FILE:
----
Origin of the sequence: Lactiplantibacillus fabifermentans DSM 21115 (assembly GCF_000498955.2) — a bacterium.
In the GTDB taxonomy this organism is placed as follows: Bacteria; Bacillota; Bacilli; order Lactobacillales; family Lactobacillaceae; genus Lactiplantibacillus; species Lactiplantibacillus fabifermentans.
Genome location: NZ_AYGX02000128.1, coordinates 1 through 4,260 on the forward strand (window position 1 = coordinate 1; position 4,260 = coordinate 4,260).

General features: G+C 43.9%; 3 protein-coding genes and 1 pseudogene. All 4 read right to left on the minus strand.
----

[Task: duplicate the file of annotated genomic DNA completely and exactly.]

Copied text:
Origin of the sequence: Lactiplantibacillus fabifermentans DSM 21115 (assembly GCF_000498955.2) — a bacterium.
In the GTDB taxonomy this organism is placed as follows: Bacteria; Bacillota; Bacilli; order Lactobacillales; family Lactobacillaceae; genus Lactiplantibacillus; species Lactiplantibacillus fabifermentans.
Genome location: NZ_AYGX02000128.1, coordinates 1 through 4,260 on the forward strand (window position 1 = coordinate 1; position 4,260 = coordinate 4,260).

General features: G+C 43.9%; 3 protein-coding genes and 1 pseudogene. All 4 read right to left on the minus strand.